But make no mistake: the PM didn't want to be here. It's worth noting that if she had submitted Article 50 to a parliamentary vote at the start of the parliamentary year, when Labour's frontbench was still cobbled together from scotch-tape and Paul Flynn and the only opposition MP seemed to be Nicky Morgan, she'd have passed it by now - or, better still for the Tory party, she'd be in possession of a perfect excuse to reestablish the Conservative majority in the House of Lords. May's caution made her PM while her more reckless colleagues detonated - but she may have cause to regret her caution over the coming months and years.

PANNICK! AT THE SUPREME COURT

David Pannick, Gina Miller's barrister, has told the Supreme Court that it would be "quite extraordinary" if the government's case were upheld, as it would mean ministers could use prerogative powers to reduce a swathe of rights without parliamentary appeal. The case hinges on the question of whether or not triggering Article 50 represents a loss of rights, something only the legislature can do.  Jane Croft has the details in the FT 

SOMETHING OF A GAMBLE

Ministers are contemplating doing a deal with Nicola Sturgeon that would allow her to hold a second independence referendum, but only after Brexit is completed, Lindsay McIntosh reports in the Times. The right to hold a referendum is a reserved power. 

A BURKISH MOVE

Angela Merkel told a cheering crowd at the CDU conference that, where possible, the full-face veil should be banned in Germany. Although the remarks are being widely reported in the British press as a "U-Turn", Merkel has previously said the face veil is incompatible with integration and has called from them to be banned "where possible". In a boost for the Chancellor, Merkel was re-elected as party chairman with 89.5 per cent of the vote. Stefan Wagstyl has the story in the FT.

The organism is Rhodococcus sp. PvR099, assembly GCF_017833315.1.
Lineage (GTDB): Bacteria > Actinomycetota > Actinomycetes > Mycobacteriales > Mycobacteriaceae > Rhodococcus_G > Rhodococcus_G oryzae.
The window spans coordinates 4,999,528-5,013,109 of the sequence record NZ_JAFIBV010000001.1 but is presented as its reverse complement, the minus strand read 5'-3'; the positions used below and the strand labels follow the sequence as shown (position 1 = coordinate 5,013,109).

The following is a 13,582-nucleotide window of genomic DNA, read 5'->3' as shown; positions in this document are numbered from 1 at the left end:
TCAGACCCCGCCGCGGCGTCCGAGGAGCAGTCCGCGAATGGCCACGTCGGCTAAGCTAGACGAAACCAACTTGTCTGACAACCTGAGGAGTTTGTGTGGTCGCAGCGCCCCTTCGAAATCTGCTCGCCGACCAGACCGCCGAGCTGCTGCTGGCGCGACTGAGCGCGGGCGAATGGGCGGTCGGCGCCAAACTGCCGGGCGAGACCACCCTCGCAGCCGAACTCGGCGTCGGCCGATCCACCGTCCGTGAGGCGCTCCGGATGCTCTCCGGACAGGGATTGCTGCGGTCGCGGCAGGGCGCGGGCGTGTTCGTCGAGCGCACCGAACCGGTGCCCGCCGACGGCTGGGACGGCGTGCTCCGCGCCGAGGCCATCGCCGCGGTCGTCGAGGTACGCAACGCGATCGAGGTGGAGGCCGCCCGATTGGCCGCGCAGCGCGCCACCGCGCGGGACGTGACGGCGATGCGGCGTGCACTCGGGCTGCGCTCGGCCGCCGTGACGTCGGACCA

SOMEWHERE A CLOCK IS TICKING

Michael Barnier, the EU's chief Brexit negotiator, has reminded the United Kingdom that they will have just 15 to 18 months to negotiate the terms of exit when Article 50 is triggered, as the remaining time will be needed for the deal to secure legislative appeal.

LEN'S LAST STAND?

Len McCluskey has quit as general secretary of Unite in order to run for a third term, triggering a power struggle with big consequences for the Labour party. Though he starts as the frontrunner, he is more vulnerable now than he was in 2013. I write on his chances and possible opposition here.

AND NOW FOR SOMETHING COMPLETELY DIFFERENT

Emad asks if One Night Stand provides the most compelling account of sex and relationships in video games yet.

MUST READS

Theresa May is becoming adept at avoiding defeats says George

Liv Constable-Maxwell on what the Supreme Court protesters want

Theresa May risks becoming an accidental Europe wrecker, says Rafael Behr

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Stephen Bush is special correspondent at the New Statesman. His daily briefing, Morning Call, provides a quick and essential guide to British politics.